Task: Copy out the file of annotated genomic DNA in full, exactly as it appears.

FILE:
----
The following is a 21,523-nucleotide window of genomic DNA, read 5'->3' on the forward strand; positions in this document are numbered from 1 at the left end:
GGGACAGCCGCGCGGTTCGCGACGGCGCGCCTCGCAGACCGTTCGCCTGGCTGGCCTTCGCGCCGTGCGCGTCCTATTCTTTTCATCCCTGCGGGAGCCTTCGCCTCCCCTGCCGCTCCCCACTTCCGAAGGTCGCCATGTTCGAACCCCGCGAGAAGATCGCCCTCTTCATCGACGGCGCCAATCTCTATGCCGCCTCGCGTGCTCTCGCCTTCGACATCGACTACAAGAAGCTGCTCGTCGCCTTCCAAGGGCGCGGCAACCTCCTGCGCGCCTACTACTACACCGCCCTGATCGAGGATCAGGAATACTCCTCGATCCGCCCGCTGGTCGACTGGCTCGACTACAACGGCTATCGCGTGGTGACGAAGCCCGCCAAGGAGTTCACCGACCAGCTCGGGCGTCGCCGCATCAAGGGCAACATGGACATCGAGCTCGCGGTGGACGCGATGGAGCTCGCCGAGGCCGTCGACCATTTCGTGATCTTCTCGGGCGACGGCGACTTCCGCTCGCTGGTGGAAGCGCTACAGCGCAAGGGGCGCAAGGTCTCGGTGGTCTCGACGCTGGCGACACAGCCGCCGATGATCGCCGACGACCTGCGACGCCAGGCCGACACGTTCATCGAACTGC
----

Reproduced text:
The following is a 21,523-nucleotide window of genomic DNA, read 5'->3' on the forward strand; positions in this document are numbered from 1 at the left end:
GGGACAGCCGCGCGGTTCGCGACGGCGCGCCTCGCAGACCGTTCGCCTGGCTGGCCTTCGCGCCGTGCGCGTCCTATTCTTTTCATCCCTGCGGGAGCCTTCGCCTCCCCTGCCGCTCCCCACTTCCGAAGGTCGCCATGTTCGAACCCCGCGAGAAGATCGCCCTCTTCATCGACGGCGCCAATCTCTATGCCGCCTCGCGTGCTCTCGCCTTCGACATCGACTACAAGAAGCTGCTCGTCGCCTTCCAAGGGCGCGGCAACCTCCTGCGCGCCTACTACTACACCGCCCTGATCGAGGATCAGGAATACTCCTCGATCCGCCCGCTGGTCGACTGGCTCGACTACAACGGCTATCGCGTGGTGACGAAGCCCGCCAAGGAGTTCACCGACCAGCTCGGGCGTCGCCGCATCAAGGGCAACATGGACATCGAGCTCGCGGTGGACGCGATGGAGCTCGCCGAGGCCGTCGACCATTTCGTGATCTTCTCGGGCGACGGCGACTTCCGCTCGCTGGTGGAAGCGCTACAGCGCAAGGGGCGCAAGGTCTCGGTGGTCTCGACGCTGGCGACACAGCCGCCGATGATCGCCGACGACCTGCGACGCCAGGCCGACACGTTCATCGAACTGC